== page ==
SNPs uncover a "holey" human genome
When Dylan Thomas wrote, "The best craftsmanship always leaves holes and gaps," the human genome certainly was not his muse. But it is for the many scientists who now hold tangible proof of his declaration.
Scientists at the Broad Institute of MIT and Harvard reviewed a collection of human DNA samples in which they had failed to detect single nucleotide polymorphisms (SNPs) and, upon closer inspection, realized that these samples contained large holes in regions of the genetic blueprint. In an online report published December 4 in Nature Genetics, these researchers describe a method that relies on SNPs to delineate gaps, or "deletions," in human DNA. By applying this method to data from the International HapMap Consortium they found that deletions are much more frequent than once imagined, both in their distribution across the genome and in their prevalence in the human population.
The completion of the human genome sequence put genetic variation between individuals in the limelight, and SNPs (single letter changes in the genetic code) initially took center stage. Other forms of genetic diversity, however, may be equally important. For example, addresses in the genome are typically present in two iterations, but some individuals lack one copy, or even both. These deletions often remove critical genetic instructions and can serve as a stepping stone toward disease. Broad scientists, led by David Altshuler who directs the Program in Medical and Population Genetics, set out to systematically determine the extent of deletion variability among humans.
Previous studies identified deletions by comparing DNA sequences from a handful of individuals to the finished human genome sequence. Broad researchers wanted to ascertain the frequency of these known deletions in a broader population and, in addition, to determine if other unidentified deletions are both detectable and common. Such a task requires a detailed view of an individual genome as well as a wide-angle view that encompasses many different genomes. SNPs — which have been cataloged, or genotyped, in a few hundred people in Phase I of the HapMap Project — provided the analytical tool to perform this work.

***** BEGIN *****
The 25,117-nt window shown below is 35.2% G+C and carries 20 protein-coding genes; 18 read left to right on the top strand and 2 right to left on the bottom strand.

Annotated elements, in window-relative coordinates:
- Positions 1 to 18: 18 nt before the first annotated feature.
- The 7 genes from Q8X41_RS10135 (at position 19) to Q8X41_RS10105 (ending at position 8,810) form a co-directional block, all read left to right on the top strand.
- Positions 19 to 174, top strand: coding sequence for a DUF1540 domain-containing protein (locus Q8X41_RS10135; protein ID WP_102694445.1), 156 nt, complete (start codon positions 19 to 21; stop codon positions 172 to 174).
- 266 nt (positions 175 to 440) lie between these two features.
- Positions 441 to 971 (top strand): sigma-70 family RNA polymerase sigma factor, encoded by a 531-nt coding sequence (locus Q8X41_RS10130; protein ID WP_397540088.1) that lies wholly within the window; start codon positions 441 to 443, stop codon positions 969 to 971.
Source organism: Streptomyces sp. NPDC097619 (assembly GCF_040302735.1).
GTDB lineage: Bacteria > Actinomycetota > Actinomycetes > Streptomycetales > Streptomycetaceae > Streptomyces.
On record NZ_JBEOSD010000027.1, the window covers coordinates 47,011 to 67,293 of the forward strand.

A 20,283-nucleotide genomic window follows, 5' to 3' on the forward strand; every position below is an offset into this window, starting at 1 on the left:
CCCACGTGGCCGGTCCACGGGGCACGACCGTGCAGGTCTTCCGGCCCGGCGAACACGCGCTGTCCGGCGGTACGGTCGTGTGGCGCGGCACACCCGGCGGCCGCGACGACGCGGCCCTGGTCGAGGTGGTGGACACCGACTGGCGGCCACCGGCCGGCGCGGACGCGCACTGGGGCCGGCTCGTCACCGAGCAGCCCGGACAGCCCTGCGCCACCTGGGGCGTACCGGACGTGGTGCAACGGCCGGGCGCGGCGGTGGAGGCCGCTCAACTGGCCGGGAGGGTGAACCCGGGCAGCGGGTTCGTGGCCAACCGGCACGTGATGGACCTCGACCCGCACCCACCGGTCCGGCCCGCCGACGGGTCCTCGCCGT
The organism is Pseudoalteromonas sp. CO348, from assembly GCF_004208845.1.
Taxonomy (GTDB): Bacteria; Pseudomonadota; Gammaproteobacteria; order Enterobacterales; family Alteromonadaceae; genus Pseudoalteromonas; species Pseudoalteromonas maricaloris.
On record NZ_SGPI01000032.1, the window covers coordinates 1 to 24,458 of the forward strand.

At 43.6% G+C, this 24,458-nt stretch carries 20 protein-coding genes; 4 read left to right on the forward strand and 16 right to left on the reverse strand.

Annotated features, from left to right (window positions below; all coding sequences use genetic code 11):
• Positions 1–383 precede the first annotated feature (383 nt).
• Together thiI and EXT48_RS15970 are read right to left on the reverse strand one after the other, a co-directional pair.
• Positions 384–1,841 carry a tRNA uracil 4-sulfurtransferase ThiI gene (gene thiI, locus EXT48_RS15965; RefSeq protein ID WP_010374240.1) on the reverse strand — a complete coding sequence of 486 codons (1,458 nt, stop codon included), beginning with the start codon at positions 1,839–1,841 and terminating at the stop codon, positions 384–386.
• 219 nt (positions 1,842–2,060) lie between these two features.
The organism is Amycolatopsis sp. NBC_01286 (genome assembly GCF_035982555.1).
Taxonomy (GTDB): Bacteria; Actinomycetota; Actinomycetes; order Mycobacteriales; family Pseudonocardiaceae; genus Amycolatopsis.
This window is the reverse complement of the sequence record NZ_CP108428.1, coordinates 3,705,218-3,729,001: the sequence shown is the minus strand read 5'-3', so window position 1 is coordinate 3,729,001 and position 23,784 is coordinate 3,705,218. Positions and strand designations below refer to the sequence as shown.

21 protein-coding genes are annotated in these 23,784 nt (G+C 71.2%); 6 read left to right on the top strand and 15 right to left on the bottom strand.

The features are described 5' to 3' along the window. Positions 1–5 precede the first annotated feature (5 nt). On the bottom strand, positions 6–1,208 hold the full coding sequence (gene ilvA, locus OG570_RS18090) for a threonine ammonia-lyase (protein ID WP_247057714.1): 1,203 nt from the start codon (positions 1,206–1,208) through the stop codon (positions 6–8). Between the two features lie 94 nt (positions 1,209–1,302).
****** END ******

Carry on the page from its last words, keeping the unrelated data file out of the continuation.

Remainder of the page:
The scientists combed through a subset of the HapMap's discarded assays and found that deletions leave distinct imprints in SNP genotypes. These patterns recur in neighboring SNPs that are physically clustered on a chromosome and help outline the boundaries of a deletion. When applied to the entire HapMap sample collection this method revealed 541 putative deletion variants in the genome, most of which were not observed previously. These deletions ranged from 1 to 745 kilobases in length and about half were present in several unrelated individuals. The researchers then verified 90 of these candidates as true deletions. Among these, they found portions of genes frequently missing throughout the population, including ten genes that function in sex hormone metabolism, olfaction and drug detoxification.
To determine how the removal of genes influences normal physiology and disease, scientists must first measure deletion frequencies in different patient groups. SNP-based approaches are feasible, but only if the deletions are indivisibly tied to nearby SNPs in the genome. By examining the ten genes noted above, which are often disrupted by deletions, Broad researchers determined that a single SNP, known as a "tag" SNP, often served as a proxy for the deletion's location. This suggests that deletions emerged from unique events in human history and that they have been propagated in the population through shared ancestry. As deletions were passed to subsequent generations, they carried adjacent SNPs along with them and now, these SNPs provide a practical tool for identifying common deletions. In the future, studies that use SNPs to poll genetic variability may help illuminate the biological importance of deletions and, perhaps, their roles in human disease.